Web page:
Miss Big looked at the holes in his pants and the stains on his shirt.

“I’m big and I wouln’t go ‘round callin’ myself no king with clothes as nasty as yours. You get that dirty from the corner to here?”

The man looked down at his clothes. An offended expression covered his face. He rubbed at his nasty shirt and pulled up his pants a little, looking at Miss Big with eyes that seemed to turn black with hate and anger.

“That don’t mean shit, either little one. You keep talkin’ ‘bout how I look but that don’t mean SHIT!”

Sincere dropped down again, except this time his movements were jerky and he was a little closer than he was before. So close they were breathing the same breath and Miss Big wanted to upchuck. He held up his gold lighter once again and shook it in front of her eyes as he spoke.

“You so smart, you explain this. This here lighter, belongs to a king and that gold is as real as you and me.” He tapped the metal with his index finger and let yet another smile spread across his face, but this time it was triumphant…and a little feral. “Tell me how I got a lighter fit to belong to a king if a king I ain’t, little one?”

The little girl pursed her lips, and appeared to be thinking deep on Sincere’s words. There was no doubt that any king would be proud to own a lighter as fine as the one the man held in his grubby hands. Sincere smiled wider at the girl’s silence.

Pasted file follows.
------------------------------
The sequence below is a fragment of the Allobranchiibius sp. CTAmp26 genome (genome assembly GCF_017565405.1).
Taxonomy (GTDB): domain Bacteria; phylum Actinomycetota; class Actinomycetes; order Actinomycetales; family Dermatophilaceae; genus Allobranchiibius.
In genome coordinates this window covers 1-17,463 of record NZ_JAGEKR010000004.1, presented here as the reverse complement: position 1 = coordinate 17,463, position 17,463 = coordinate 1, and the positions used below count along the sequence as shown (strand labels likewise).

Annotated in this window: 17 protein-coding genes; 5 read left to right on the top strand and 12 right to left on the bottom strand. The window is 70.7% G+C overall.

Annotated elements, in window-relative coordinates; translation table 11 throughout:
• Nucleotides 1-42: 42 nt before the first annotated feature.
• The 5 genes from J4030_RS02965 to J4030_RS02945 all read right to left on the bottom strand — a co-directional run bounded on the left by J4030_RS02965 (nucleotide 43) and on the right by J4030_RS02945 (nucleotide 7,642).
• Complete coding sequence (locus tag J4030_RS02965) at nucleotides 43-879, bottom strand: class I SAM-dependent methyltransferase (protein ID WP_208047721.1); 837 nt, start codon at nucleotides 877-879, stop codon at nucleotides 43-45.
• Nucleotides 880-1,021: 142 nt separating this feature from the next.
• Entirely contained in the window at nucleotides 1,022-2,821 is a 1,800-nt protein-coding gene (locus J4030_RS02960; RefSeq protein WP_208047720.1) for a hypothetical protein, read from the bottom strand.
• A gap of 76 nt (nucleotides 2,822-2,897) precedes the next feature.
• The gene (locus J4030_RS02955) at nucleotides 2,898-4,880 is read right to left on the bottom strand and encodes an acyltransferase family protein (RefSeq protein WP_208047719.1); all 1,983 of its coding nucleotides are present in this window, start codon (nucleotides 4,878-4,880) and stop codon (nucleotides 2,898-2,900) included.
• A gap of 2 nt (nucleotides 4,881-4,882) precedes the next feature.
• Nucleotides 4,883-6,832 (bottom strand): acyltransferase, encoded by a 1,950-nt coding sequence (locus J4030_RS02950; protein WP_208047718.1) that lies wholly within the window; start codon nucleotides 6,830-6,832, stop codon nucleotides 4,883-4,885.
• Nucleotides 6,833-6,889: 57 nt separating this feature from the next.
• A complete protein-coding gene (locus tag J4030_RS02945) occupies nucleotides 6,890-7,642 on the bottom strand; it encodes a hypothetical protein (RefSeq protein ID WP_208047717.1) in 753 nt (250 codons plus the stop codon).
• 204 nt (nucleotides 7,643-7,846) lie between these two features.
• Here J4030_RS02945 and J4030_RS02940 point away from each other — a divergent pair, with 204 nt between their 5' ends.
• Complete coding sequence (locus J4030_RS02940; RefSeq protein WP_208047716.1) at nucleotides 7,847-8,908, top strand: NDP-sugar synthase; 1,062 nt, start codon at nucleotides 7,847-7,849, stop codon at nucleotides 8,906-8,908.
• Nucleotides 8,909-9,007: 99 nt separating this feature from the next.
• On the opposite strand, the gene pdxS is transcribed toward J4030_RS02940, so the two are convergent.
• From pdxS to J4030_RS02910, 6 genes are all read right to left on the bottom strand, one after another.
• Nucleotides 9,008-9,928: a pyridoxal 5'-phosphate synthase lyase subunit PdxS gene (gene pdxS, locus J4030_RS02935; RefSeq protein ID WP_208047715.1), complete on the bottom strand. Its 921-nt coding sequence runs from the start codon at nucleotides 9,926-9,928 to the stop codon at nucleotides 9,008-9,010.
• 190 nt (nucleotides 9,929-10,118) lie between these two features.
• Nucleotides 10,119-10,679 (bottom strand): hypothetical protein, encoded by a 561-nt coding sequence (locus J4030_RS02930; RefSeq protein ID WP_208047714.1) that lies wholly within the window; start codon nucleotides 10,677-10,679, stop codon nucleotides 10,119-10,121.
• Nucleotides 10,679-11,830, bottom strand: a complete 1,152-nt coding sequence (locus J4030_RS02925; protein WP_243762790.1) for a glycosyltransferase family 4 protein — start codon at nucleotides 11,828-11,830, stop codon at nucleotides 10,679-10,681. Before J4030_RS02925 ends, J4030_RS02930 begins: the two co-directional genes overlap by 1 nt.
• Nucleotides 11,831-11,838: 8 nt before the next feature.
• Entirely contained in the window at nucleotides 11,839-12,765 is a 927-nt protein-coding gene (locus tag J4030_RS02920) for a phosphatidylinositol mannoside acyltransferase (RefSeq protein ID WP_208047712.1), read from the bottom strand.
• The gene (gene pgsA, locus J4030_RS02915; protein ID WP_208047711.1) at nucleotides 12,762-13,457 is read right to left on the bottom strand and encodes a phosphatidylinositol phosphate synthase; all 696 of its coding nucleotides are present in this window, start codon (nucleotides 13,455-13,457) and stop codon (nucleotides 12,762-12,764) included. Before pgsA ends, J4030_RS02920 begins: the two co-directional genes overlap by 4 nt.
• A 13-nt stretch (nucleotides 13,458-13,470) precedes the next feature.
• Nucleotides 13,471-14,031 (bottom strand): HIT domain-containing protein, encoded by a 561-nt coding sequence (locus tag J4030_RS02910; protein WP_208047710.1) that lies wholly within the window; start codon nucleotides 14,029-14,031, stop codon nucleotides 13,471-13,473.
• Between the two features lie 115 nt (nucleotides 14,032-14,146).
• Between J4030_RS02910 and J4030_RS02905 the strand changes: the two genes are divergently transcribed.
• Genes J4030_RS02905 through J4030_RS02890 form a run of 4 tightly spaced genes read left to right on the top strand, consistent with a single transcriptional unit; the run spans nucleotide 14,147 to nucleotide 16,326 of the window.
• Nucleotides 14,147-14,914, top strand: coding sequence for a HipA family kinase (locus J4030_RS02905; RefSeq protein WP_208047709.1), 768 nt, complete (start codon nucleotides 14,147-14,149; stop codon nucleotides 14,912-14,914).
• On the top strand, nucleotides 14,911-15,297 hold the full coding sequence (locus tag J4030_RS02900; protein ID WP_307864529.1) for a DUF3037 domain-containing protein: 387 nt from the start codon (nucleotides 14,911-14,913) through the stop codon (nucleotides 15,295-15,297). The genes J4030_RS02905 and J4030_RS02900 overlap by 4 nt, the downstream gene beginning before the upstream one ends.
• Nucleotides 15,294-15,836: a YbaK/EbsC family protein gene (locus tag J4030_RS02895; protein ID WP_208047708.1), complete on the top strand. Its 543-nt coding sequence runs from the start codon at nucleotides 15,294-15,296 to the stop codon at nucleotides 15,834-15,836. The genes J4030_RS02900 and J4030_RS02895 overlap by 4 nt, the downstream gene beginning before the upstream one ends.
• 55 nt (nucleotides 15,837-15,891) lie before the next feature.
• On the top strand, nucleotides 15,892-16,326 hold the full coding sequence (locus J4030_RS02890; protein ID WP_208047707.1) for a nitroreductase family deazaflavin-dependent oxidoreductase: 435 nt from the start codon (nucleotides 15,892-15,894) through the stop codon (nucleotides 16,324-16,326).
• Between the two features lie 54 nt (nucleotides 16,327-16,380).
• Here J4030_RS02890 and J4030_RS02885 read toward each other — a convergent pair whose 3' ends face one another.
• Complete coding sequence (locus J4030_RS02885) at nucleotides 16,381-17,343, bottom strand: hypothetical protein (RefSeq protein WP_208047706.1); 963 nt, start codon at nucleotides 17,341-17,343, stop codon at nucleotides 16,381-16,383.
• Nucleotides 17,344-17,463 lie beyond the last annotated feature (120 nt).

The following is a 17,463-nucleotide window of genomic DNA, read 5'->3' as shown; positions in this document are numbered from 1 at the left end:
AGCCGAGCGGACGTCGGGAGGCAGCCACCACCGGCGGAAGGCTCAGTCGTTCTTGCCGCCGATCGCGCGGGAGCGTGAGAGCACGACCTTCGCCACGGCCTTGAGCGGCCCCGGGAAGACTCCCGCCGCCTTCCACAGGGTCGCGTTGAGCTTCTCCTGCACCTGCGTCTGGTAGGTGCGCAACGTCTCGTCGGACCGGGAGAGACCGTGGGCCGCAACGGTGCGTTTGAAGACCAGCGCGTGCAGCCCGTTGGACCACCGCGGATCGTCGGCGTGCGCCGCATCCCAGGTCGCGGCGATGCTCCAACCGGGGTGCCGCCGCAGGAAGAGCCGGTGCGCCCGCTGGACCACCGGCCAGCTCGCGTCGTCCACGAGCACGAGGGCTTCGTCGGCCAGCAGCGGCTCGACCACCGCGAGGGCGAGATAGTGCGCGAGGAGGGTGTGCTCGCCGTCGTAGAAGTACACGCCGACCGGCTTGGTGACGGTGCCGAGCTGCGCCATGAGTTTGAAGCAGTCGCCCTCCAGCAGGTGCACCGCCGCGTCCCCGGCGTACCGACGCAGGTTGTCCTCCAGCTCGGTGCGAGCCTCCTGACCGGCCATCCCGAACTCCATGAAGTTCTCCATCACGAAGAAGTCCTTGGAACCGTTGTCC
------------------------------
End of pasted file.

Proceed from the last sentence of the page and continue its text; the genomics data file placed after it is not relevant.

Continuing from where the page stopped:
“That lighter sure is pretty,” she stated and tapped it with her little pointer finger just as he had, “and there prolly ain’t one finer. That lighter belongs to a king.”
Sincere’s yellow teeth parted as he began to laugh, rising to reach for the door’s latch.

“But…you ain’t no king and I’m big.”

Miss Big watched Sincere’s face go slack before it morphed into an ugly(er) mask of rage. He seemed to grow bigger and his shadow became blacker. His milky, muddy skin suddenly had a red glow and even the house began to sweat as the heat took a sharp climb up. Sincere took a great big breath, as if to let out the loudest roar he could, and his lips pulled back– turning his smile into a vicious, yellow snarl. His fist wrapped around the lighter, rose into air, blocking out The Ward’s sun like an eclipse.

She watched the wannabe king’s body tremble and his knuckles whiten. She watched him take breathe in and out like a wounded dragon. She watched him watch her and she didn’t blink. And just as quickly as his anger swelled him into the monster before her, Sincere deflated like an untied balloon. His fist opened and the lighter fell to the ground.

“All right, all right.” He was nodded his head and held his palms up in surrender. Then backed up slowly. “You too big for me,” he said and turned around to walk back down the road that brought him.

“I told you I was big.”

“Yeah, well get yo’ big behind inside and wash up for lunch,” said the voice of Big Mama behind her. Miss Big spun around as her mother finished tucking something into her apron.

“Aw mama…”